31st Sea Games - Vietnam 2021 Covid-19 Pandemic
Apr 24, 2020 / 08:47

Less than 10% of enterprises suspend operations on Covid-19: Survey

Enterprises have been more active in adjusting their business strategies at a time when the pandemic is set to stay for a long period.

Only 8% from 358 enterprises surveyed by the Private Economic Development Research Board (Board IV) said they have to suspend operations due to the impacts of the Covid-19 pandemic.

The survey, which took place from April 7 to 13, assesses the impacts of the pandemic on both domestic and foreign-invested enterprises, as well as compiles their recommendations and measures to cope with the crisis.

 Data: Board IV. Chart: Nguyen Tung. 

It is worth mentioning that while in the previous first survey in March, only 5% of enterprises said they had taken measures to prevent the pandemic, the rate in the latest survey has now gone up to 100% for those maintaining operations at present.

Notably, 6% have turned their production facilities into “a quarantine zone“ to ensure safety and avoid any disruption in operations, which could be seen as a creative solution to maintain continuity of operations, the survey showed.

The survey revealed 52% of the enterprises said they are using internet for remote working, sales, marketing or online study and consulting, compared to a modest rate of 3% in the previous survey.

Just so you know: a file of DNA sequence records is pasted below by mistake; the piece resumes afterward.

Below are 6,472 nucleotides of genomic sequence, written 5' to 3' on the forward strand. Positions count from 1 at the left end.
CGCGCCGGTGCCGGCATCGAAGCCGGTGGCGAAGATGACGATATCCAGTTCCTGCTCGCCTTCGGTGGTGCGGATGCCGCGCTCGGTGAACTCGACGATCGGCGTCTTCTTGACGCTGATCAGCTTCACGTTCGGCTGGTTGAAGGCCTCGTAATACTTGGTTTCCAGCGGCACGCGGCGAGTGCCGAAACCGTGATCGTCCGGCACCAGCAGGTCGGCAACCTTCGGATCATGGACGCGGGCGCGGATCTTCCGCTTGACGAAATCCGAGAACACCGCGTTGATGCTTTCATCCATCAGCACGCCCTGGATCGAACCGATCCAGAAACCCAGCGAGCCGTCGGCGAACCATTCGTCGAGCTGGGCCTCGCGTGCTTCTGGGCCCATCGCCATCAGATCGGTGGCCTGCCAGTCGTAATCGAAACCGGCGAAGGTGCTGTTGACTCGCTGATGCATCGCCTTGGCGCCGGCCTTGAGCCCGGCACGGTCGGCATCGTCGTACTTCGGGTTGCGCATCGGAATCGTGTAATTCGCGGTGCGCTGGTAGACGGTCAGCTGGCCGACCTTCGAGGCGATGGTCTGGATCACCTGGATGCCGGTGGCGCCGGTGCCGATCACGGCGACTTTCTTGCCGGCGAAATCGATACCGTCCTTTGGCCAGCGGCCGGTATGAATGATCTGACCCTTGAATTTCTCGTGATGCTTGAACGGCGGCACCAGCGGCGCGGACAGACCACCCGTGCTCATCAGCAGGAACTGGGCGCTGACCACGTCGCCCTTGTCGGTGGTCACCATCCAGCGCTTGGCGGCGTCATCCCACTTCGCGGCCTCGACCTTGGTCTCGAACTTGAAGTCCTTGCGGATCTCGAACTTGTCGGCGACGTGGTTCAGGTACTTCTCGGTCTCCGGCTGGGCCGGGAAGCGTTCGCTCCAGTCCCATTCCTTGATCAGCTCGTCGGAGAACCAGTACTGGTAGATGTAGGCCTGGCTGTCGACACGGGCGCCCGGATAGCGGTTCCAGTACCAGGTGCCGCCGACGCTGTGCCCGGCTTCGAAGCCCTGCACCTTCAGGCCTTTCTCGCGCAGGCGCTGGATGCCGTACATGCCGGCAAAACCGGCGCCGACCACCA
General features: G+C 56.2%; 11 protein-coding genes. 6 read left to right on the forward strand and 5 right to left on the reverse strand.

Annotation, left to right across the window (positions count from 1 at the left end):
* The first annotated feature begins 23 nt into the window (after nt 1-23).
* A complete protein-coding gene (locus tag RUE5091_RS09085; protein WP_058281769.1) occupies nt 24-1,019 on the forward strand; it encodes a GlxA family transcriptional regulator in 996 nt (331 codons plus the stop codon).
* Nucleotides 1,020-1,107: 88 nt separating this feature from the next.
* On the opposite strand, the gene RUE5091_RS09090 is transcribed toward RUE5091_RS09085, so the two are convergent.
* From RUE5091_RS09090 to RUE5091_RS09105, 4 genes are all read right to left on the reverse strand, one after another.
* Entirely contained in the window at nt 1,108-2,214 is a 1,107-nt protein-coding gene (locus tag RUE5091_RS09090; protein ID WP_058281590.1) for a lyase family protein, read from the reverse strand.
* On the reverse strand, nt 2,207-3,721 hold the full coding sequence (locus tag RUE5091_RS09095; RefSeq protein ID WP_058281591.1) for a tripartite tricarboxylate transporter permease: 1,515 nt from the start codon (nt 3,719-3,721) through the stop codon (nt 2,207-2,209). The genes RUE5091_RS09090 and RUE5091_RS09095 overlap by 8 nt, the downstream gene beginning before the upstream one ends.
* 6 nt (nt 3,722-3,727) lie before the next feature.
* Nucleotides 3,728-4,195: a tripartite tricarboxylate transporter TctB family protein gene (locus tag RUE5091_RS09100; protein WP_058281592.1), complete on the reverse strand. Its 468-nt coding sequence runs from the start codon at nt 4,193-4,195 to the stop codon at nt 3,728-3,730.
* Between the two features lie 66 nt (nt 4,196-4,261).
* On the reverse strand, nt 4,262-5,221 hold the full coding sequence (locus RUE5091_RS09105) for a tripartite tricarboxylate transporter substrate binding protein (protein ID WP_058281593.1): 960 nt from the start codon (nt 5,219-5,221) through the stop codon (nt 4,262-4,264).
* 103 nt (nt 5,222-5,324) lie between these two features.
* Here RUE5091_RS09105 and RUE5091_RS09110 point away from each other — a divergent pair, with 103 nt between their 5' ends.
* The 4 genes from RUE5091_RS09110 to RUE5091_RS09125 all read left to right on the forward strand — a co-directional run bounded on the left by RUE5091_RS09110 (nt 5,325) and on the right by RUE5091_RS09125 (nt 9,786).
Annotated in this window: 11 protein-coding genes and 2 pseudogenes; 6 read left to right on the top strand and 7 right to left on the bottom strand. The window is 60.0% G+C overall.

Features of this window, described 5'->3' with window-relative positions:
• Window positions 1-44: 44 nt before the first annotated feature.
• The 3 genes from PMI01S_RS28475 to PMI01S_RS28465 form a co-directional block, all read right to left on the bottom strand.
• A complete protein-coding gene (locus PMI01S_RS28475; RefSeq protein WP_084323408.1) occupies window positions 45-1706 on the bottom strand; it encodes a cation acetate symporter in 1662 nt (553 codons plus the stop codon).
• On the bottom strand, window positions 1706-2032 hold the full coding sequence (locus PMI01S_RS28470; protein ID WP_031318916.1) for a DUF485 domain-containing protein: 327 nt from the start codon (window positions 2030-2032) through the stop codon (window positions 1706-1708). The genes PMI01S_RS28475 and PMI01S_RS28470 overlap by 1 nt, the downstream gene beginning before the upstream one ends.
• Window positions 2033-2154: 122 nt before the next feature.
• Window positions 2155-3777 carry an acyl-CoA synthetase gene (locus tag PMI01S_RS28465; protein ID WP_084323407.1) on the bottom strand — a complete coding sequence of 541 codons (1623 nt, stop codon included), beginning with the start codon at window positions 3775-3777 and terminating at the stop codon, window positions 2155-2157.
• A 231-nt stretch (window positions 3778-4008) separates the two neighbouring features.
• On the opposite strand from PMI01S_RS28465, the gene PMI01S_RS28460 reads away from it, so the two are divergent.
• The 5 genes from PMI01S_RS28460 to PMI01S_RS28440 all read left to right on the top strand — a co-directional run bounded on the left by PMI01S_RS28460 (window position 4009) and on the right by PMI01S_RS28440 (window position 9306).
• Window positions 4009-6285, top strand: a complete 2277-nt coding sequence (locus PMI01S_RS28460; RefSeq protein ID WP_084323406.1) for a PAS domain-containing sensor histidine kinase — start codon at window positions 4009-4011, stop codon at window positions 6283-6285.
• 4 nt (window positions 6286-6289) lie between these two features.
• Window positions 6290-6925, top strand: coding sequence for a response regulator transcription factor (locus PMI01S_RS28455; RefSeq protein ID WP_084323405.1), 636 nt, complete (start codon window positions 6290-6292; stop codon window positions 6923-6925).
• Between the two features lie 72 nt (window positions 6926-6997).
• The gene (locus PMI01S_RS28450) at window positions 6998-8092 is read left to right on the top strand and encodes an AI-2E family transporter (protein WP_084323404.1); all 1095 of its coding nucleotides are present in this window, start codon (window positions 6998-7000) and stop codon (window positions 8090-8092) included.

Meanwhile, enterprises have been more active in adjusting their business strategies at a time when the pandemic is set to stay for a long period. 16% are looking for markets, customers or developing new products using online platform, more than double the rate in March.

Around 5% have changed business directions and 4% have moved to diversify their products and enhance quality.

Additionally, 10% of the surveyed enterprises said they “do not have appropriate measures against the pandemic”, less than half from the last survey.

However, Board IV said only 3% are putting efforts in long-term solutions, such as R&D, while 2% have made risk management plans.

“Vietnamese enterprises have not paid sufficient attention to the strategic aspects and only focus on short-term plans, an issue that should be properly addressed in the future,” said Board IV.

In this survey, 4% of the enterprises said they were forced to lay off their employees, 10% are struggling for solutions, and 27% chose to adjust working hours. Nearly 26% are putting their employees on furlough and 17% give workers paid leave.

In addition to enterprises’ own efforts, Board IV recommended the government should provide supporting policies for specific groups of businesses by reducing corporate tax, value added-tax, among others.

Board IV also suggested the government widen its financial aid to more enterprises, instead of focusing on those having revenue shaved by at least 50% or laying off 50% of workforce.

This would help prevent cases in which the support comes too late and loses effectiveness, said Board IV.

In the long term, Board IV said the government should consider strategies and policies to prepare for a new economic order in the post-pandemic period so that the economy could take full advantage of arising opportunities.